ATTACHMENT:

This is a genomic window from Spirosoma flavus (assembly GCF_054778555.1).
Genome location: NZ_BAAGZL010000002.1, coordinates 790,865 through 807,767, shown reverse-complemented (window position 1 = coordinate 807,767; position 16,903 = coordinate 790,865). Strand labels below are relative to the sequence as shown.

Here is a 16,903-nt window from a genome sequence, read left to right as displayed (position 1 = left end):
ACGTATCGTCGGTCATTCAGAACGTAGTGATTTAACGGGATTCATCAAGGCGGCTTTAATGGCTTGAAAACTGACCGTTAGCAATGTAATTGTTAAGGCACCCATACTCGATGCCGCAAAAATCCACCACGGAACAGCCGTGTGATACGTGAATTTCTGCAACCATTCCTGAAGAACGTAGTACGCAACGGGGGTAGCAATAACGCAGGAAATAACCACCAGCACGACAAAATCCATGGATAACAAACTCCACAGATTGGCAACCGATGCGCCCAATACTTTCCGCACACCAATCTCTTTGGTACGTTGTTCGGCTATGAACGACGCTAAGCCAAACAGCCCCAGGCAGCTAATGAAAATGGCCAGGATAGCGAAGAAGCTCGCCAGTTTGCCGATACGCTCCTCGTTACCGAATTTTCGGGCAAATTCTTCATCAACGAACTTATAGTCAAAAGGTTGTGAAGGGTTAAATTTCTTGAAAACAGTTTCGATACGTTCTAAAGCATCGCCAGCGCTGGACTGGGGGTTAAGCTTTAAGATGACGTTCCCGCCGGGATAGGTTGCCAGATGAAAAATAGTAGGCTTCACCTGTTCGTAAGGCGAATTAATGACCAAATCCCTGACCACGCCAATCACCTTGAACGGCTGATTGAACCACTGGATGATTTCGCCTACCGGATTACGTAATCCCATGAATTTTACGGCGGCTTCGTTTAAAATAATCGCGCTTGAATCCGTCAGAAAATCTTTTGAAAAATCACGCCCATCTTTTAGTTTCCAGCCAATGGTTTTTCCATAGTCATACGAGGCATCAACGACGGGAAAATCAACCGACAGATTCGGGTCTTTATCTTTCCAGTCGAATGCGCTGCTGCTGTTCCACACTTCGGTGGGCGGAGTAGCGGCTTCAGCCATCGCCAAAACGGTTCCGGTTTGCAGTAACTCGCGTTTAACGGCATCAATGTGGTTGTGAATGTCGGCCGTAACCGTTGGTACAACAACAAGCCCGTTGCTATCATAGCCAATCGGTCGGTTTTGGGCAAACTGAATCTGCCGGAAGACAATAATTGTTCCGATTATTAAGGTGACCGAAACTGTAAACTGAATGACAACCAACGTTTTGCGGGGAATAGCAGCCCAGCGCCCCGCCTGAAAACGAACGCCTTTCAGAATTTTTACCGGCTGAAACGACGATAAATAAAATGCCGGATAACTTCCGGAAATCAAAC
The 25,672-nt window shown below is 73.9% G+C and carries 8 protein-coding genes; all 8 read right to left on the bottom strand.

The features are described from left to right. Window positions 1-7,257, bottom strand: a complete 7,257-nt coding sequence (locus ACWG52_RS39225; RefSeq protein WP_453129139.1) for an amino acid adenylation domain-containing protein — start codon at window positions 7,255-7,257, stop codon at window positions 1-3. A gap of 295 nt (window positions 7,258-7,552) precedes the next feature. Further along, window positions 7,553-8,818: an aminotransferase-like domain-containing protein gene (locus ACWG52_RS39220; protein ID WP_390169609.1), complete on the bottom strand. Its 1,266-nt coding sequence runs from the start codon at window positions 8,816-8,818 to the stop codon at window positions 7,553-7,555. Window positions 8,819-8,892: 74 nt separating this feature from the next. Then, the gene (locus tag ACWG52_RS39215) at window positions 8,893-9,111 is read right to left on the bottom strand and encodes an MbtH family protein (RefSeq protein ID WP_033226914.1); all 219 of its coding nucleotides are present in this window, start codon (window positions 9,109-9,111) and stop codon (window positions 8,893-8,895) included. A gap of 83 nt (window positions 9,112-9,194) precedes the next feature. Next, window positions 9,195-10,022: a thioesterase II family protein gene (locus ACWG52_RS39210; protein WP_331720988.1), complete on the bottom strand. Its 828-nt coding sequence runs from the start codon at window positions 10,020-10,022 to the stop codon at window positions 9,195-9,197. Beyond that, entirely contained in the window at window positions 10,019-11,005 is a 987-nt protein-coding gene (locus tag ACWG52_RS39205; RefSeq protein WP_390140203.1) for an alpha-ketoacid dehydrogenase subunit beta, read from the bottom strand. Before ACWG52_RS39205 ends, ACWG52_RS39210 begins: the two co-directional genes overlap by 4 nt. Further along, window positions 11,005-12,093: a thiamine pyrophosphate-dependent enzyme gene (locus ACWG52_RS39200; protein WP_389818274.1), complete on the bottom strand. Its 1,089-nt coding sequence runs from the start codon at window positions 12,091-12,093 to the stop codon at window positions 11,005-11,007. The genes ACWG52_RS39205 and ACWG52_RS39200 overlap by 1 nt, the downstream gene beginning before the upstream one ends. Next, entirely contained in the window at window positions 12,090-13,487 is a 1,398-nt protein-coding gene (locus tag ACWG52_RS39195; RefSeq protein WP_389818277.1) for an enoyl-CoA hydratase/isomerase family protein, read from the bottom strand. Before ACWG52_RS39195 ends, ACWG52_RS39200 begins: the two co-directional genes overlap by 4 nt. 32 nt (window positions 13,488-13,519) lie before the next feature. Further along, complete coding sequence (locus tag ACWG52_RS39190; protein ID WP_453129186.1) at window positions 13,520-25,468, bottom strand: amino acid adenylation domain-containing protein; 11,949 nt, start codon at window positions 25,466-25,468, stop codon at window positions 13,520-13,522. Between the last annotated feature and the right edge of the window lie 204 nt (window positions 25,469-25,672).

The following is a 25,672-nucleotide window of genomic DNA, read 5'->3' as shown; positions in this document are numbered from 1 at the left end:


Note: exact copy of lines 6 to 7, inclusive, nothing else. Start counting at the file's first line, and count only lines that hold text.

The features are described from left to right. Window positions 1-7,257, bottom strand: a complete 7,257-nt coding sequence (locus ACWG52_RS39225; RefSeq protein WP_453129139.1) for an amino acid adenylation domain-containing protein — start codon at window positions 7,255-7,257, stop codon at window positions 1-3. A gap of 295 nt (window positions 7,258-7,552) precedes the next feature. Further along, window positions 7,553-8,818: an aminotransferase-like domain-containing protein gene (locus ACWG52_RS39220; protein ID WP_390169609.1), complete on the bottom strand. Its 1,266-nt coding sequence runs from the start codon at window positions 8,816-8,818 to the stop codon at window positions 7,553-7,555. Window positions 8,819-8,892: 74 nt separating this feature from the next. Then, the gene (locus tag ACWG52_RS39215) at window positions 8,893-9,111 is read right to left on the bottom strand and encodes an MbtH family protein (RefSeq protein ID WP_033226914.1); all 219 of its coding nucleotides are present in this window, start codon (window positions 9,109-9,111) and stop codon (window positions 8,893-8,895) included. A gap of 83 nt (window positions 9,112-9,194) precedes the next feature. Next, window positions 9,195-10,022: a thioesterase II family protein gene (locus ACWG52_RS39210; protein WP_331720988.1), complete on the bottom strand. Its 828-nt coding sequence runs from the start codon at window positions 10,020-10,022 to the stop codon at window positions 9,195-9,197. Beyond that, entirely contained in the window at window positions 10,019-11,005 is a 987-nt protein-coding gene (locus tag ACWG52_RS39205; RefSeq protein WP_390140203.1) for an alpha-ketoacid dehydrogenase subunit beta, read from the bottom strand. Before ACWG52_RS39205 ends, ACWG52_RS39210 begins: the two co-directional genes overlap by 4 nt. Further along, window positions 11,005-12,093: a thiamine pyrophosphate-dependent enzyme gene (locus ACWG52_RS39200; protein WP_389818274.1), complete on the bottom strand. Its 1,089-nt coding sequence runs from the start codon at window positions 12,091-12,093 to the stop codon at window positions 11,005-11,007. The genes ACWG52_RS39205 and ACWG52_RS39200 overlap by 1 nt, the downstream gene beginning before the upstream one ends. Next, entirely contained in the window at window positions 12,090-13,487 is a 1,398-nt protein-coding gene (locus tag ACWG52_RS39195; RefSeq protein WP_389818277.1) for an enoyl-CoA hydratase/isomerase family protein, read from the bottom strand. Before ACWG52_RS39195 ends, ACWG52_RS39200 begins: the two co-directional genes overlap by 4 nt. 32 nt (window positions 13,488-13,519) lie before the next feature. Further along, complete coding sequence (locus tag ACWG52_RS39190; protein ID WP_453129186.1) at window positions 13,520-25,468, bottom strand: amino acid adenylation domain-containing protein; 11,949 nt, start codon at window positions 25,466-25,468, stop codon at window positions 13,520-13,522. Between the last annotated feature and the right edge of the window lie 204 nt (window positions 25,469-25,672).

The following is a 25,672-nucleotide window of genomic DNA, read 5'->3' as shown; positions in this document are numbered from 1 at the left end: